Thomas Andersen loves being out in the open air and letting his thoughts run free. As such, he was naturally drawn to the sport of cycling. When he later discovered a similar passion for traveling, the ambitious adventurer decided to set out on an incredible journey, traveling 50.000 km on a bike through 40 countries around the world. He is currently on his 1490th day of his adventure and so far, he’s run 20+ red lights, gone 10 days without showering and cycled through 44 °C weather.
1. Everyone has a first bike riding experience. When did you first learn how to ride and was it all smooth sailing?
In Denmark, all kids learn to ride bikes almost before they can walk. It is really a very integrated part of the culture of growing up. I remember when my dad took the support wheels off my first bike. I don’t think I broke any bones, so it must have been a rather successful ride.
2. I see you haven’t updated the stats on your website since July. Where are you on your journey now?
I just arrived in Lima, a huge city with 9 million inhabitants. Very different from a few days ago when I was riding through the vast deserts of southern Peru.
3. To date, what has been your favorite country you’ve been to while on your journey?
Every country is unique in it´s own way, but I would say that India is a little more unique than other countries. It was very much a love-hate relationship though; cycling through India can also be very challenging with the crazy traffic, noise levels, and amount of people everywhere.
4. As a cyclist, I’m sure you’ve had some nasty falls. Care to share one?
I have never fallen in the 4 years since I left home. On the other hand, I had some crashes back in the streets of my home in Copenhagen. There might be a lesson to be learned here. Your own home town is probably as dangerous and accidents just as likely to happen there as if you were on the other side of the globe in some exotic place.
5. Some people name their cars. Do you have a name for your bike?
My bike doesn’t really have name, but she is an elegant, and proud Italian. She will quickly let me know if she doesn’t get the attention she needs.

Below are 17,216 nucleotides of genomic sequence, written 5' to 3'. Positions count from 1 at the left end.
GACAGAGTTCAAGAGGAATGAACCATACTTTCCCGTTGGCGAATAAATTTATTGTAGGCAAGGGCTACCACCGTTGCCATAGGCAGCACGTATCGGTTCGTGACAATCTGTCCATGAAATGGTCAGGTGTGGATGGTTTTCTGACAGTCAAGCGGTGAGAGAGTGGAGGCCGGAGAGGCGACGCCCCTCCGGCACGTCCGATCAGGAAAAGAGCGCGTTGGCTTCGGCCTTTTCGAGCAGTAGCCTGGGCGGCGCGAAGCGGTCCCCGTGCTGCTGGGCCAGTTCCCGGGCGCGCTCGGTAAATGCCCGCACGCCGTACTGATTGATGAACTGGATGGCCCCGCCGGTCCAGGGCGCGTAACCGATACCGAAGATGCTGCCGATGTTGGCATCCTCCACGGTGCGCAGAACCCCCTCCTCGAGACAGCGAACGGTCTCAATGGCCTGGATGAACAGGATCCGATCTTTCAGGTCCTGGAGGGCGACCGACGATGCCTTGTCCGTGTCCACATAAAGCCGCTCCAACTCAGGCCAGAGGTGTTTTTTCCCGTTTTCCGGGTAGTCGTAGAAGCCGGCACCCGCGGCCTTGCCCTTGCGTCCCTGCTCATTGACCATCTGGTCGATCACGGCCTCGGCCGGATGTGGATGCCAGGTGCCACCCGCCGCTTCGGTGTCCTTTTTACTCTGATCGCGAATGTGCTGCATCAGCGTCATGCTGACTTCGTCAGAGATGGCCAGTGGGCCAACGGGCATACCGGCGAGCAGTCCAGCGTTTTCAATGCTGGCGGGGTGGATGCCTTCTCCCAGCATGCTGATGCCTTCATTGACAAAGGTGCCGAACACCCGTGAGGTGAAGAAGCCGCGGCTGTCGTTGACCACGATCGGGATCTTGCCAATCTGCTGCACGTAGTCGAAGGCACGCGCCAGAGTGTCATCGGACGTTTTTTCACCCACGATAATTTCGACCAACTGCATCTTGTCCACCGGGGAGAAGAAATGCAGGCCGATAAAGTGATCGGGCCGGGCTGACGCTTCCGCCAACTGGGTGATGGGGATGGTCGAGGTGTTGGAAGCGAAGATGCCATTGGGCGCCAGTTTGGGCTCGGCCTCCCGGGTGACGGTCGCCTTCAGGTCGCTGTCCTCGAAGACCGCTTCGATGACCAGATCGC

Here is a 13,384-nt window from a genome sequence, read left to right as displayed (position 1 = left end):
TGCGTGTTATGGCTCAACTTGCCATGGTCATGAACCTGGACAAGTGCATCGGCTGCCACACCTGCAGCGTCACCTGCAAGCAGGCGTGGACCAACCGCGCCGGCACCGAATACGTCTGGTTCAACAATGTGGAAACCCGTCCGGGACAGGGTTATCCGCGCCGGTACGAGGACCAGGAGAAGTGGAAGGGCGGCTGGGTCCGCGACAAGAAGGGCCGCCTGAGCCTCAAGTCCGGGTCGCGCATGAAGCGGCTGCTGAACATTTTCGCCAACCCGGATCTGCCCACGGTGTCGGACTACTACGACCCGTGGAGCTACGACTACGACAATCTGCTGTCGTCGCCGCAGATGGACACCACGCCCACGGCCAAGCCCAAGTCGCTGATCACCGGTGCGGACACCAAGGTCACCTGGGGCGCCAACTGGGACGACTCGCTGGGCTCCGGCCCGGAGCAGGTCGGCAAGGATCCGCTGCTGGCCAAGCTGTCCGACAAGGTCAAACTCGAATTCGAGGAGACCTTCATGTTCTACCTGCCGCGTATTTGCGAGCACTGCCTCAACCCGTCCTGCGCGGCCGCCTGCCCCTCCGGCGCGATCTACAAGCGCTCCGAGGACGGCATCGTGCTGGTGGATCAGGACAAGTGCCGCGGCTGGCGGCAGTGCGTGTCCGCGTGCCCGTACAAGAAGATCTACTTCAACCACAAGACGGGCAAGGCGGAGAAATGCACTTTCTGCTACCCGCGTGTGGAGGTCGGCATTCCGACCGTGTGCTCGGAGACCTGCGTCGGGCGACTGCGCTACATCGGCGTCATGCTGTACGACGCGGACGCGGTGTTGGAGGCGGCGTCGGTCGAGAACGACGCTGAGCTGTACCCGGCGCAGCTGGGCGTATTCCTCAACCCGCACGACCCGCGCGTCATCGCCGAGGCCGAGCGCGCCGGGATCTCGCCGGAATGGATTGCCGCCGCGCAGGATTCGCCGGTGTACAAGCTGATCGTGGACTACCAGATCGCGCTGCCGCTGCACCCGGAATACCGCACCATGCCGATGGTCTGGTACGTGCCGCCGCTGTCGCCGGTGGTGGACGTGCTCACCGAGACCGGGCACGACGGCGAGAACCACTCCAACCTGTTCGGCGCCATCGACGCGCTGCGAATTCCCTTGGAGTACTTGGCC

6. Now can you help pick a name for mine? Black mountain bike with shock absorbers. It’s a he.
I would call him Bruce.
7. What would you do for a Klondike bar?
I never tried one! Are they good?
8. If you had a tandem bike, who would be your honorary riding partner?
David Attenborough and have him narrate everything that happens.
9. Scenario: Your bike suddenly reveals to you that it’s actually a Transformer. It has the ability to morph into ___________.
A pedal beat.
10. Clapway focuses on the theme of adventure. In your own words, how do you define adventure?
Adventure is when you step out of your comfort zone and get to see the world in a new perspective. A real adventure will somehow change you. You don’t need to be superman, and the adventure certainly doesn’t have to be a 5 year project. I would encourage everyone to take your bike, bring a tent, and spend a night at a hill top close to your home. You will like it!
THOMAS ANDERSEN OFFERS SOME WORDS OF WISDOM:
1. According to your personal website, you’ve lasted 10 days without showering. What are some tips to keep fresh while on the road?
I was cycling with my Swedish cycling buddy into some very remote parts of the Andes mountains between Argentina and Chile. I think the only real tip here is that we didn’t meet any people for 10 days, so we only had to smell ourselves. Oh, and wet wipes can be handy as well.
2. What are some things you’ve learned as a cyclist and world traveler that you would like to share with us?
I have learned that the world is basically full of good people – something that is not obvious if you only learn about the world from the news channels. Get out there and experience it for yourself instead.
3. For those of us who don’t know how to ride a bike. What are the essential steps to learn?
You will want to get a bike that fits your body and that is made for the kind of cycling you have in mind. Start with very short rides and then slowly start to increase your distances. I started to ride to school, then I rode across town, across my country, across my continent and now around the world. There is really no limit to the feeling of freedom you can obtain on a bicycle.
To stay updated on Thomas’ journey, check out Cycling The Globe and follow him on Twitter @CyclingTheGlobe. Thanks so much Thomas! We’ll see to it that you get to try a Klondike bar.
Thomas and his bike in Bolivia